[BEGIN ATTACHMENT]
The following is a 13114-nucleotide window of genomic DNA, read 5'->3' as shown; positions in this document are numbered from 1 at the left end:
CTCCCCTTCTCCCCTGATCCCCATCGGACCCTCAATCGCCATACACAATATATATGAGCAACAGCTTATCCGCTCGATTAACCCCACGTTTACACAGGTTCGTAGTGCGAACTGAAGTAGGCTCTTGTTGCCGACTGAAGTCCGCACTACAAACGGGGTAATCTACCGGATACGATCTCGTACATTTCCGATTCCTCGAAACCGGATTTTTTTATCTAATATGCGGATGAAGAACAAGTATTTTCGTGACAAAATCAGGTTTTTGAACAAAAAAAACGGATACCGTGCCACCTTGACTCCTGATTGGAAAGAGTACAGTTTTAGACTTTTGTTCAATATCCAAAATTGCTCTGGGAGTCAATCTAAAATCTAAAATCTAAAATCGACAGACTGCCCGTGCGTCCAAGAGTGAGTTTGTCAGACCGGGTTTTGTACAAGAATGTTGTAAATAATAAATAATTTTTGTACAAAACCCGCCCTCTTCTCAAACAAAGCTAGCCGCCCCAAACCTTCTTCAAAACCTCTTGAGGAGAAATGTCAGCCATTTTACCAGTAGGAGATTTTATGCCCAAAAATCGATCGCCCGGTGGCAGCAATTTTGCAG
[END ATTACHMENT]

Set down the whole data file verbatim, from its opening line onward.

The following is a 13114-nucleotide window of genomic DNA, read 5'->3' as shown; positions in this document are numbered from 1 at the left end:
CTCCCCTTCTCCCCTGATCCCCATCGGACCCTCAATCGCCATACACAATATATATGAGCAACAGCTTATCCGCTCGATTAACCCCACGTTTACACAGGTTCGTAGTGCGAACTGAAGTAGGCTCTTGTTGCCGACTGAAGTCCGCACTACAAACGGGGTAATCTACCGGATACGATCTCGTACATTTCCGATTCCTCGAAACCGGATTTTTTTATCTAATATGCGGATGAAGAACAAGTATTTTCGTGACAAAATCAGGTTTTTGAACAAAAAAAACGGATACCGTGCCACCTTGACTCCTGATTGGAAAGAGTACAGTTTTAGACTTTTGTTCAATATCCAAAATTGCTCTGGGAGTCAATCTAAAATCTAAAATCTAAAATCGACAGACTGCCCGTGCGTCCAAGAGTGAGTTTGTCAGACCGGGTTTTGTACAAGAATGTTGTAAATAATAAATAATTTTTGTACAAAACCCGCCCTCTTCTCAAACAAAGCTAGCCGCCCCAAACCTTCTTCAAAACCTCTTGAGGAGAAATGTCAGCCATTTTACCAGTAGGAGATTTTATGCCCAAAAATCGATCGCCCGGTGGCAGCAATTTTGCAG